We’ve had the big freeze, now for the big sneeze!
Hayfever has become increasingly more common and at present Britain has one of the highest rates of hayfever in the world, with about 15 million people (around a quarter of the UK population) being affected.
Year after year, sufferers often dread summer, when rising pollen levels can lead to months of misery because of uncomfortable hayfever symptoms which affect their day to day lives. According to a recent survey by Opticrom Hayfever Eye Drops, nearly 50 per cent of hayfever sufferers avoid having flowers in their home and over a third avoid spending time in their own garden when pollen counts are high.
Hayfever can also have more of a serious impact on people’s lives, with one in 10 hayfever sufferers admitting their symptoms affect their ability to drive and nearly a third of sufferers finding it a challenge to get a good night’s sleep.
According to a new report by leading pollen expert Dr Jean Emberlin, the number of hayfever sufferers in the UK is set to more than double to 31.8 million by 2030 and will rise by a third to 20 million sufferers in just two years’ time. According to the report, which was commissioned by Opticrom, Britain is set to see a dramatic rise in the number of people suffering from hayfever, with more severe symptoms, due to the effects of climate change causing longer and more potent pollen seasons.
Hayfever is caused by the body’s allergic reaction to pollen, mould or fungal spores causing painful and irritating symptoms such as itchy, sore and watery eyes, alongside a runny nose, sneezing and blocked sinuses.
Within the UK there are three main types of pollen through the hayfever season, which can trigger a variety of annoying symptoms for sufferers at different times of the year.
- Tree pollen:- March to mid-May
- Grass pollen:- Mid May to July
- Weed Pollen:- End of June to September
There are many ways to treat hayfever, from over the counter medication to natural remedies. A few of the readily available treatments include antihistamines, eye drops, nasal sprays and a range of natural remedies. A few samples are below and different things work for different people. If hayfever is severe though, always consult your doctor as specific tests can now be done to identify individual triggers.
Phenergan can be bought over the counter and can be used to treat hayfever. The active ingredient is promethazine1, an antihistamine which treats allergies by blocking the body’s response to the chemical histamine which is produced when the body is under attack from allergens (foreign substances). Phenergan is available in tablets and elixir.
Eye drops can bring fast-acting relief to start soothing and relieving redness, itchiness and irritation and work in slightly different ways. In the new Opticrom Hayfever Eye Drops, for instance, the active ingredient sodium cromoglicate helps stop the body releasing chemicals in the eyes which cause the symptoms of hayfever in the eyes. www.opticrom.co.uk has more specific information about eye drops for hayfever.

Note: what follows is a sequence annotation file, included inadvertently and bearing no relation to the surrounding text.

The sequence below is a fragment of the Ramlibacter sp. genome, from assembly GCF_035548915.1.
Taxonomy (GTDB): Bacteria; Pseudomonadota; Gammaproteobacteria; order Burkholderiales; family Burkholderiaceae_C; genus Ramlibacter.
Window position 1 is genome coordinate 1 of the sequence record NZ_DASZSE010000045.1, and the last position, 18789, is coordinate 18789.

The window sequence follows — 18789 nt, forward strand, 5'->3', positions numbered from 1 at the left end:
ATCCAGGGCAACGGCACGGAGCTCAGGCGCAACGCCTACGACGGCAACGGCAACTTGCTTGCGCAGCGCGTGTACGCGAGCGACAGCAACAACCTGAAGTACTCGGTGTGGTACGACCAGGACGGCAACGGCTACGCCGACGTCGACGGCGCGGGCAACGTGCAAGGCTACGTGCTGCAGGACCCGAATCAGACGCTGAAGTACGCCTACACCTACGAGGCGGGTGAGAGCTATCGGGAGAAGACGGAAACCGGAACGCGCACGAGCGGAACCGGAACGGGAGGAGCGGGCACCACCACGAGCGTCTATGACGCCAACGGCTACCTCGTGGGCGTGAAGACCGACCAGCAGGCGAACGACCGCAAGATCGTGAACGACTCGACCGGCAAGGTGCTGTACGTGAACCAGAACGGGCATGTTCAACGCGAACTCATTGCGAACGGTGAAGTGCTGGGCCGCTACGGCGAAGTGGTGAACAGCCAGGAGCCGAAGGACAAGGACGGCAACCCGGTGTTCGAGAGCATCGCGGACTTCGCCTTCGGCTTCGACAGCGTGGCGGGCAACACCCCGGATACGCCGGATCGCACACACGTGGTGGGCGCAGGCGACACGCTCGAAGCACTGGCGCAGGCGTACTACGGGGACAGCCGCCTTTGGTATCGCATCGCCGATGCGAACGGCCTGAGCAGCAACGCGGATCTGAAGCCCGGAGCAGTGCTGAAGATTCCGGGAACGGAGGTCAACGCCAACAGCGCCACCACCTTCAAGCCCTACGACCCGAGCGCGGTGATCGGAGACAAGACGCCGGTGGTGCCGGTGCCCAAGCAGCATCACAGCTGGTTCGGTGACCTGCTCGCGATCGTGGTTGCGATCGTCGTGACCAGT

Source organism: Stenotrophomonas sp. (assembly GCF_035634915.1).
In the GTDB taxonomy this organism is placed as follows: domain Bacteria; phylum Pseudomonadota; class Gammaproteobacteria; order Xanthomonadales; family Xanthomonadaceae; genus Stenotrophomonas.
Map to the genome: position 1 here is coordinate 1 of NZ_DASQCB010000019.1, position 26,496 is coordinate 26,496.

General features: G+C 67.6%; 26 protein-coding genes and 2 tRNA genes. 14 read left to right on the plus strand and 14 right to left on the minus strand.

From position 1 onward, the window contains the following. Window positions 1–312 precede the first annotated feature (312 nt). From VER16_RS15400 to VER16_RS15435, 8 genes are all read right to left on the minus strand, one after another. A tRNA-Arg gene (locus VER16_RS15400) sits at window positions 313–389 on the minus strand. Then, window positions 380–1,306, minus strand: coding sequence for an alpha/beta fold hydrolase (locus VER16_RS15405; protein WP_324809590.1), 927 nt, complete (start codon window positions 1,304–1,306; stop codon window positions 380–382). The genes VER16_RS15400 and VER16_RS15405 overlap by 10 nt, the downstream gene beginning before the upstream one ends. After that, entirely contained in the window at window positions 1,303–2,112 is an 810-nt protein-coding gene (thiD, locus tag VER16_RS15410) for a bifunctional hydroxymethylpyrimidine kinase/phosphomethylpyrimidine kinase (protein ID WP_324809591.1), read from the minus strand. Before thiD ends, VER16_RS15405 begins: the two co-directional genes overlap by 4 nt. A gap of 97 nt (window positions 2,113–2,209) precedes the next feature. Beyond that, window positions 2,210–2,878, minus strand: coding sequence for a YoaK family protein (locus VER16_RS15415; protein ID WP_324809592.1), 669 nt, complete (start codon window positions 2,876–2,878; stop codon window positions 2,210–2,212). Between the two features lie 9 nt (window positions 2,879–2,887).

Like eye drops, there is a range of nasal sprays to help alleviate hayfever symptoms. Nasacort Allergy Nasal Spray delivers triamcinolone acetonide straight into the affected areas and stops the symptoms of sneezing, itchiness and a runny nose. It works by stopping the immune response to pollen in the nose and because on use it thickens and sticks to the tissues within the nose, it stays in the right place to alleviate the symptoms. It also has a thixotropic action - complex medical term but it means it reduces the likelihood of produced moisture running down the back of the throat. www.nasacort.co.uk has more information.
Care Allergy Defence is a powder spray that reacts with the moisture within the nose to create an invisible thin, protective gel barrier which blocks allergens like pollen from entering the nasal tract. This stops the body’s defence system from releasing histamine so symptoms such as a runny nose and itchy eyes can often be avoided altogether.
More information at www.boots.com.
There are many natural remedies now available, from home made recipes to a range of brand products. Kate Butler, Holland and Barrett’s nutritionist, says that their range of Quercetin and Vitamin C capsules are particularly effective. Quercetin belongs to a class of water-soluble plant pigments called flavonoids which nay help to lessen the release of histamine and help ease the sneezing symptoms of hayfever. Vitamin C provides natural immune support. www.hollandandbarrett.com
As well as warding off vampires and keeping ghouls at bay, garlic acts as a natural antihistamine, anti-inflammatory, antiviral and decongestant and can help reduce inflammation and excess catarrh. Capsules can be taken each day with food to help reduce hayfever symptoms.
More information at www.hollandandbarrett.com
The principle behind bee pollen is de-sensitisation. Hay fever is caused by pollen flying through the air and into your nose and eyes. So if you add bee pollen into your daily diet, you expose yourself to a very small amount of pollen. You need a heavy-grained variety that doesn't cause immediate allergic problems but gentle exposure everyday will gradually de-sensitise allergic reactions to pollen. It is really best to start your regime before the pollen season begins. Comvita Bee Pollen is collected by the honeybees from the forests and pastures of New Zealand, carefully dried and processed to ensure there is no damage or oxidation of the vital nutrients. They are sweet and can be sprinkled on cakes and cereals. www.comvita.co.uk
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